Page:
The budget confirmed the fiscal deficit target of 3.9 per cent for the current financial year, and 3.5 per cent for 2016-17. The current account deficit (CAD) remained well-contained at 1.5 per cent of the GDP, and with oil prices at $30, few expect it to be under any imminent pressure. The GDP growth rate is over 7.5 per cent. Inflation is under control (consumer price inflation is below 6 per cent and wholesale price inflation has been negative for over a year). The interest rate differential with the US is a positive 6.5 per cent. If we were to believe that the exchange rate was a function of trade balance, the interest rate differential and inflation expectations between the two countries, then how does one explain the fall in the rupee from 63 to 68 to the dollar over the past year?
In addition to the macro factors highlighted above, over the calendar year 2015, India received $41.6 billion dollars of foreign direct investment (FDI). This is higher than before and better than most other countries. Although interest rates in India are high, they are lower than they were in August 2015. Company balance-sheets are certainly better than they were a year ago or, more pointedly, two months ago. So how does one explain the fall in the Sensex from a high of 28,000 to 24,000? Prior to the budget, the market was spooked by the RBI’s directions to write-off all bad assets by 2017. This had led to sharp losses and brought down the market by another 1,000 points. The appropriateness of the RBI approach is grist for another article, suffice it to say that bad loans are not new and have been accruing since 2008. The core reasons for non-performing assets (NPAs) have been sector-specific — infrastructure problems arose originally due to lack of government clearances for many PPP projects; steel due to a commodity glut accentuated by a reduction in Chinese demand; textiles because we have been shut out of Europe and the US due to an absence of trade agreements; power due to the discoms; and telecom due to the price of spectrum auctions.
Before the budget, there were some gyrations, but the Sensex stayed in the 23,000 range and the rupee below 68 to the dollar. Why? The important thing that happened over the last year was an outflow from India of $6.4 billion by foreign institutional investors (FIIs). The recent Chinese renminbi devaluation led to $2 billion of this outflow in January and February 2016, the sharpest exit since 2008. What this essentially shows is that despite good macro fundamentals and an increase in FDI, just $6.4 billion of FII outflows brings down the Sensex by 4,000 points (the last 1,000 were due to bank NPAs) and the rupee from 63 to 68 in less than a year. Then, in the 11 days of March, $960 million of FII money came in and lifted both the Sensex, to over 24,500, and the rupee to 67. The 10th-largest global economy is going through such massive gyrations on account of modest FII flows-in and -out of the country, causing sharp volatility that completely impedes business-planning.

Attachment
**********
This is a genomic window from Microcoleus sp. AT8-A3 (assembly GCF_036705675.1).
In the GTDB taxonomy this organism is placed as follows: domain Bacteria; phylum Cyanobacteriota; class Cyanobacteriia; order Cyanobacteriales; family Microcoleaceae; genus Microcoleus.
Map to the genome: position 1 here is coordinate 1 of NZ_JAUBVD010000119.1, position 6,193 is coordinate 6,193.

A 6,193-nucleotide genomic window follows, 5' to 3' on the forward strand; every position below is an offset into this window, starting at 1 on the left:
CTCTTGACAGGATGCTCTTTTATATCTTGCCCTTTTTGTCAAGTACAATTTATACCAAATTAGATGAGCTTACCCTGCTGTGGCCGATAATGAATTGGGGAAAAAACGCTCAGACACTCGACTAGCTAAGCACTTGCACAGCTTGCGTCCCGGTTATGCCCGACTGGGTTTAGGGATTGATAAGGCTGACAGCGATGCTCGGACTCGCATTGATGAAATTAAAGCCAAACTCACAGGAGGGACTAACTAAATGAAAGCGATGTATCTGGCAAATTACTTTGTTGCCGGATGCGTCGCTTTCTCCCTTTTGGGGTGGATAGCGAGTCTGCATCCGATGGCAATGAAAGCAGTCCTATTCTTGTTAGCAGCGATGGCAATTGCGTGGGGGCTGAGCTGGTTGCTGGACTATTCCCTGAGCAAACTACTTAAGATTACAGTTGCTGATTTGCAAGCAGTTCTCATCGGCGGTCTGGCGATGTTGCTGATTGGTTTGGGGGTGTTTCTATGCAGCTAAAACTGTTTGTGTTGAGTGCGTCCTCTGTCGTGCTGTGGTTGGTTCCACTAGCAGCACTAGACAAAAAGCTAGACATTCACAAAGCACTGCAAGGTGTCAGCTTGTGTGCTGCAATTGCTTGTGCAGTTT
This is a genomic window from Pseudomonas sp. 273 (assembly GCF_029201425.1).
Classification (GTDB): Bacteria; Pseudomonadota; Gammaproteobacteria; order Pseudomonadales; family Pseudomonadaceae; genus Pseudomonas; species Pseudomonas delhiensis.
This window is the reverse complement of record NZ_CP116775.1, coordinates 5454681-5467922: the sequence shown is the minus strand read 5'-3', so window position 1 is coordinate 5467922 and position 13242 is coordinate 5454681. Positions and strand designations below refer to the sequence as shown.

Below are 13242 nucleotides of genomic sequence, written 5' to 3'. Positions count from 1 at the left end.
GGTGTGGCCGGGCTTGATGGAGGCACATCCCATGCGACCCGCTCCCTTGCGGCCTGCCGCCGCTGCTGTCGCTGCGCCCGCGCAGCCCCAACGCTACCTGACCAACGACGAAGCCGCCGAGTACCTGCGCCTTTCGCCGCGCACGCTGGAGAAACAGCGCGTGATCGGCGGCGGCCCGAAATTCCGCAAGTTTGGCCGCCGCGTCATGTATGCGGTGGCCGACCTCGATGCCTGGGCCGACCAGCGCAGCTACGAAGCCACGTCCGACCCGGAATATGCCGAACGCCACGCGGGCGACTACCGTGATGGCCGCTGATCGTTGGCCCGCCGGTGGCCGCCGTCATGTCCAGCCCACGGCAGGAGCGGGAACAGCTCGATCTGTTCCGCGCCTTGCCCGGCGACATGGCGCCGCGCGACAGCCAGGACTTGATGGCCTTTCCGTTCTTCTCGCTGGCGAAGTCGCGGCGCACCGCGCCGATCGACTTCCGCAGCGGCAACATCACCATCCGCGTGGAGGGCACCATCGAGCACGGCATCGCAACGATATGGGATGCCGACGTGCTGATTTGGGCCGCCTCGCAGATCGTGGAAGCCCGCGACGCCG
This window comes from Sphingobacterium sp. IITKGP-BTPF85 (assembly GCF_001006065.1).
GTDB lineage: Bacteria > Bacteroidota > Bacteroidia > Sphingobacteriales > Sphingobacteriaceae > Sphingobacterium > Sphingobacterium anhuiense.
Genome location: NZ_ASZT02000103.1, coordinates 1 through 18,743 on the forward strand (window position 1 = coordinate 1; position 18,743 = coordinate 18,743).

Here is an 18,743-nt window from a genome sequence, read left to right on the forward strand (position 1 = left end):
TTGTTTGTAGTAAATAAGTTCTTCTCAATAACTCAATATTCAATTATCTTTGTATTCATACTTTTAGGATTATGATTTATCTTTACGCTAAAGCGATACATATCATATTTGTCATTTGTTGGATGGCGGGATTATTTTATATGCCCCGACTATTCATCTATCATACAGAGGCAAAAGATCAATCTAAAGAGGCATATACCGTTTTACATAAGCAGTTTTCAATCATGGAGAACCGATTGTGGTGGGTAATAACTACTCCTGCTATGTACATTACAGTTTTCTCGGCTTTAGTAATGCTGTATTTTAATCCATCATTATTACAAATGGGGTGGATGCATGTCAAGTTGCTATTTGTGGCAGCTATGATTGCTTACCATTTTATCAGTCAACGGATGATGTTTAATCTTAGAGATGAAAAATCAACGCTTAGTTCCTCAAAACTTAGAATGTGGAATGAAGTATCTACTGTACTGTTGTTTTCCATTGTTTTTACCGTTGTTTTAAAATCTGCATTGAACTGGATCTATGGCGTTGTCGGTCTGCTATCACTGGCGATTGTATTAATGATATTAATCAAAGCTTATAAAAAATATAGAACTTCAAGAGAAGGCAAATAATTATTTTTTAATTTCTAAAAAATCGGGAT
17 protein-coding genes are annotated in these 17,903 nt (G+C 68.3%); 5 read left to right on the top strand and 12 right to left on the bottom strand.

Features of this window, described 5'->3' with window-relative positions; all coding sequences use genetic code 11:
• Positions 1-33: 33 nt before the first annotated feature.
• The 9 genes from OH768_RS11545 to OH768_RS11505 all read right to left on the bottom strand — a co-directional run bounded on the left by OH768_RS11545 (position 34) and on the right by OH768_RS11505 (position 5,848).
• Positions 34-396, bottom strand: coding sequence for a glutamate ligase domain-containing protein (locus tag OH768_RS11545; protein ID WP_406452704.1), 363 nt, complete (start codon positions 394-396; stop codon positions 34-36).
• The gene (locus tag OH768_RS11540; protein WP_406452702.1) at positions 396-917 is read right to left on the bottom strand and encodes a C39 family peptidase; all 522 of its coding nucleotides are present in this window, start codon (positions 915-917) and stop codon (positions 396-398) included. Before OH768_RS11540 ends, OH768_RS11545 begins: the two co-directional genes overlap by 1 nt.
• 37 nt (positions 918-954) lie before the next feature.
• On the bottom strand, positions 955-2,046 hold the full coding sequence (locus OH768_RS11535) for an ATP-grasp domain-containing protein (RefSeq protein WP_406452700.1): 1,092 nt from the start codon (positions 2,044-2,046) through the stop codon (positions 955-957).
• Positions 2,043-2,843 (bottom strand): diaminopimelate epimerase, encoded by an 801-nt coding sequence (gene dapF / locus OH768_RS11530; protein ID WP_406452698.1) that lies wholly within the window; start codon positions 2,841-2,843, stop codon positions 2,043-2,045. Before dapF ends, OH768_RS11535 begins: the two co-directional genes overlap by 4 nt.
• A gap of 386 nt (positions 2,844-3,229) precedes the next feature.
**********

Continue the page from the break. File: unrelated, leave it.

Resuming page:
In this context, it is worth noting that our economy today is over $2 trillion. We have foreign exchange reserves of about $350 billion and over 200 companies with revenues of over $1 billion in many vibrant sectors. Most people today see the Indian economy as a bright spark in a global perspective. Growth is over 7 per cent and, in the last 15 years, the economy has gone from about $480 billion to over $2 trillion. Even at the same pace of growth, India will be a $10 trillion economy before 2030. If the pace of growth were to accelerate, this number would be higher. Yet, small movements of foreign capital completely wreck sentiment and make business-planning difficult. Such spikes in the rupee-dollar rate and the Sensex help nobody but speculators.
To moderate such volatility, I would like to propose a stabilisation sovereign wealth fund. We need a fund of $15-20 billion to curb volatility. Could we get a UTI or government to find this corpus? Our CAD problematises the simple use of our foreign exchange reserves for this purpose, but the government still invests these reserves curr-ently, mostly in US government securities. However we do it, we need to find this corpus of $15 billion.
The governance of the fund would also be critical. Its ownership would need to be like the UTI, where the direct government stake would be less than 51 per cent but over 26 per cent. It would have to be manned by professionals located in a tax-advantaged location, and free to operate without currency restrictions. Needless to say, these would be top professionals, paid market salaries, governed by a board of eight eminent Indians chosen for their knowledge and integrity, and the finance secretary.
The charter of the wealth fund would be to invest counter-cyclic-ally in Indian equities and debt markets. Buy into India when there are sharp FII outflows, and sell when there are sharp FII inflows. Its purpose would not be to support the market but to curb volatility based on sharp FII flows, with set triggers below and above which it would not intervene. A clear framework could be provided with straightforward cautions that would not allow it to support or prop-up the stock of state-owned enterprises.
If we believe the long-term economic growth scenario for India is positive, a fund of this kind should make money.
I believe the government should create a committee of eminent people under the ministry of finance to flesh out the details of both how to raise the corpus and operate such a stabilisation sovereign wealth fund.
It would curb volatility and allow more predictable business-planning. All business leaders I meet say the need is urgent.